The announcement before a small crowd in the multi purpose center is the second time this month that Doggett has stood with local community leaders to trumpet federal dollars for a local project. Doggett is facing Leticia Hinojosa for the Democratic nomination in the new 25th Congressional district.

Design Commission could help establish retail standards

Resolution to begin writing rules on this week's Council agenda

The Design Commission’s next role may be to assist City Manager Toby Futrell and her staff in the creation of citywide design standards for commercial and retail development.

The Council is scheduled to consider a resolution this week authorizing Futrell to begin work on recommendations for all commercial development in the city. That resolution, sponsored by Council Member Brewster McCracken was not on the agenda for this week’s Design Commission’s meeting but Chair John Patterson did mention the draft ordinance as part of the discussion on the commission’s draft mission statement.

The resolution is part of a larger discussion, led by McCracken, on the placement of acceptable big-box stores. According to the draft of the resolution, “high quality architecture and good urban design contribute to an improved civic environment, enhance quality of life, sustain economic development and maintain a community’s unique identity.”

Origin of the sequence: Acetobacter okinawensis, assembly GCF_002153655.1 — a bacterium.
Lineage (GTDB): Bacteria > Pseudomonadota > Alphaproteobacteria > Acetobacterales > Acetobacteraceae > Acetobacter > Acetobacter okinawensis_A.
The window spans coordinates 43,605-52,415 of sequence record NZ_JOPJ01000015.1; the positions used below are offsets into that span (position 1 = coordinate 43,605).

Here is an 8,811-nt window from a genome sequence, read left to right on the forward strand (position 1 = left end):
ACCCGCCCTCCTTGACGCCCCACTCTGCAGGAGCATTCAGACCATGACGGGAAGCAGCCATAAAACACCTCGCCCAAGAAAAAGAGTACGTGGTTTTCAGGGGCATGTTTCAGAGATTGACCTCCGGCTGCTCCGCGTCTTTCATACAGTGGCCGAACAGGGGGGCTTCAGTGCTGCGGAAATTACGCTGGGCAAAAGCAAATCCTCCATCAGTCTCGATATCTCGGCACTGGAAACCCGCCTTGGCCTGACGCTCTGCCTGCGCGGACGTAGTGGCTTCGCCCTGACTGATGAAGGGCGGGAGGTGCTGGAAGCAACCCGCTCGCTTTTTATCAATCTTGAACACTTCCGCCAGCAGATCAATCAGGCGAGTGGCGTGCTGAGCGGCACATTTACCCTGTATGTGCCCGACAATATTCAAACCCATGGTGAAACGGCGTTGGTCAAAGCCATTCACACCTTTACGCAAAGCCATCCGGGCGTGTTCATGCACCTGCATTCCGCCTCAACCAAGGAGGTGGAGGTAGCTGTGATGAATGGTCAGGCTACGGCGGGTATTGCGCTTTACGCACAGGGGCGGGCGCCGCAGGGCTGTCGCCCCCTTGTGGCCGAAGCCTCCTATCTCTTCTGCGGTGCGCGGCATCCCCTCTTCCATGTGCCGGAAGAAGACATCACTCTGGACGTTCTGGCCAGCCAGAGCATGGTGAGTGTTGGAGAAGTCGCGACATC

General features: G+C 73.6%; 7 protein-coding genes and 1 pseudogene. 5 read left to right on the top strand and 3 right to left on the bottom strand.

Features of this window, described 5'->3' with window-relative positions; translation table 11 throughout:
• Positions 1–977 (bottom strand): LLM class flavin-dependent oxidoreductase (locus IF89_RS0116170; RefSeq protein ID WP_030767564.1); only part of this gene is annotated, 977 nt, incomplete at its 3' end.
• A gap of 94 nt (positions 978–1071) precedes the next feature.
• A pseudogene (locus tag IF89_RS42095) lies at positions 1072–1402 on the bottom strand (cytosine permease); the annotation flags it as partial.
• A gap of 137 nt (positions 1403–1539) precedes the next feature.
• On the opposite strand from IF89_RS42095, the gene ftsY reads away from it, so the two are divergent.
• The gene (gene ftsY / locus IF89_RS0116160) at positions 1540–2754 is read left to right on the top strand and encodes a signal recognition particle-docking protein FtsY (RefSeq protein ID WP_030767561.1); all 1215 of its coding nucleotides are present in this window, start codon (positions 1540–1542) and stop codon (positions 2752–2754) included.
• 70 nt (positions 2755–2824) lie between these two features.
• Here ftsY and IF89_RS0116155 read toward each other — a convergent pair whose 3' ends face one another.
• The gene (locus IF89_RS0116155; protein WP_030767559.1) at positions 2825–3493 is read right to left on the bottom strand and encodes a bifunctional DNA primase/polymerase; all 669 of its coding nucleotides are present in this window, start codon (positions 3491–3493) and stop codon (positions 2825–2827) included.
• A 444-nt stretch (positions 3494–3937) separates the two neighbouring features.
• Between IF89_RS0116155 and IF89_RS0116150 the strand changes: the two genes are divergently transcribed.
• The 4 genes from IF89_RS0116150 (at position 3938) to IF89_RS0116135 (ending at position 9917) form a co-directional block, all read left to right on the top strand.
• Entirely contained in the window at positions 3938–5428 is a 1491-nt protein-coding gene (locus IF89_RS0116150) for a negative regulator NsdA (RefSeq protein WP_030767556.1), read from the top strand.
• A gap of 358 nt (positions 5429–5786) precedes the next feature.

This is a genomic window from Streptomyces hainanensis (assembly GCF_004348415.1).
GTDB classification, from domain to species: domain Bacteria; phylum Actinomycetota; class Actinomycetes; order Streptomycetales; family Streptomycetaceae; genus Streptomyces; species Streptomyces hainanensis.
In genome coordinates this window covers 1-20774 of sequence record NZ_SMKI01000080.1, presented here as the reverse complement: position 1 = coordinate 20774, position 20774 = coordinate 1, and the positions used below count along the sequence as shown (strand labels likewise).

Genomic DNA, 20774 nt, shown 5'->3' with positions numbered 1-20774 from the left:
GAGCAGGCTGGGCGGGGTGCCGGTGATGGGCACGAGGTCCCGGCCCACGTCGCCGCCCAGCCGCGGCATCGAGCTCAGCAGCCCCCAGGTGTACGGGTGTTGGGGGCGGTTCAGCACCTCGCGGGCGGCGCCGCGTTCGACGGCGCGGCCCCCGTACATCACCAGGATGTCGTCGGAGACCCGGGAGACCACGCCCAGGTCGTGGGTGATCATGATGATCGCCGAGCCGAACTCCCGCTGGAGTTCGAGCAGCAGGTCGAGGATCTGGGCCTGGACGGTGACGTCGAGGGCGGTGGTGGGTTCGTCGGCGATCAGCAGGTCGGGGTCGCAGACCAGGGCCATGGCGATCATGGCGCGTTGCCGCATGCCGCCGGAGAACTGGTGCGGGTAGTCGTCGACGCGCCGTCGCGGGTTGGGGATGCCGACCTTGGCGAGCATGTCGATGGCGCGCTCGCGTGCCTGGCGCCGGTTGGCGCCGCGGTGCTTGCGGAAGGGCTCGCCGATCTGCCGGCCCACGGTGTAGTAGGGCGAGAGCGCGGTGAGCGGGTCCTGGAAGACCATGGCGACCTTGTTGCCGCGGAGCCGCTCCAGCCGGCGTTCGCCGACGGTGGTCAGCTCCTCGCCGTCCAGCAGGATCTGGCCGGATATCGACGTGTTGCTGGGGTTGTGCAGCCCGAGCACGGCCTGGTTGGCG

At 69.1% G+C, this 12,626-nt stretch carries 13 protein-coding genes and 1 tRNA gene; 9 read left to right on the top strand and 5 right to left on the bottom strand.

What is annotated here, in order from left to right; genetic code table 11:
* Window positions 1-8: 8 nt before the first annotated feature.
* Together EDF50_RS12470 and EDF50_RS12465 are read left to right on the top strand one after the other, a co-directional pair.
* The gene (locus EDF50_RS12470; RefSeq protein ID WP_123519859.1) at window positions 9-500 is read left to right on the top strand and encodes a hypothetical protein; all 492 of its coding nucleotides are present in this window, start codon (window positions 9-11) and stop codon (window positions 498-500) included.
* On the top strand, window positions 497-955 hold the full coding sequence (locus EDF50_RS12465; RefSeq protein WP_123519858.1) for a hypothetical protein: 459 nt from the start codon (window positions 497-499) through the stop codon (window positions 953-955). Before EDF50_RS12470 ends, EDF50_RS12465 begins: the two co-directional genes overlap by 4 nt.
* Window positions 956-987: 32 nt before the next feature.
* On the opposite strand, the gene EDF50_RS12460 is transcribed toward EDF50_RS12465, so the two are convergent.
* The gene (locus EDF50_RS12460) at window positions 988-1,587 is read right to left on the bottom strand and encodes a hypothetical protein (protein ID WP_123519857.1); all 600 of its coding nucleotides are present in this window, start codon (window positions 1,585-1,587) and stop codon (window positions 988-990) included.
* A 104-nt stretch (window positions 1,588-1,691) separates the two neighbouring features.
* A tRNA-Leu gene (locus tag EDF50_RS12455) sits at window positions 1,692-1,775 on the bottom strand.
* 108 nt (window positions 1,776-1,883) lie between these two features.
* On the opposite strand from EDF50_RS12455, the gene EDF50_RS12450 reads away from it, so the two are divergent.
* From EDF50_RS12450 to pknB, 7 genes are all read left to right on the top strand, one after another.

The Smart Growth matrix was a carrot to lure developers into meeting design standards in Downtown Austin. The program provided for the waiver of hundreds of thousands of dollars in city fees in exchange for meeting design standards. As one commissioner said, the matrix was the “bread and butter” of the Design Commission’s existence. Now that matrix is gone.

Subsequent efforts to codify some design standards for downtown design were met with some resistance from downtown developers who preferred to see good design “incentivized” rather than mandated.

Now the effort to set those standards may be stretched to the area beyond downtown. Developer Perry Lorenz, who sits on the Design Commission, says that standards laid out by the resolution take the city’s efforts “a lot further,” at least geographically.

“I think it takes the Design Commission’s role out of downtown and potentially makes it citywide,” Lorenz said. “That’s a decision that City Council will have to make.”

The draft resolution would direct Futrell, in consultation with stakeholders, to prepare recommendations for citywide design standards. The Design Commission previously completed design guidelines that affected downtown, at the behest of former Mayor Kirk Watson. Those guidelines are fairly substantial and are the basis of Smart Growth incentives.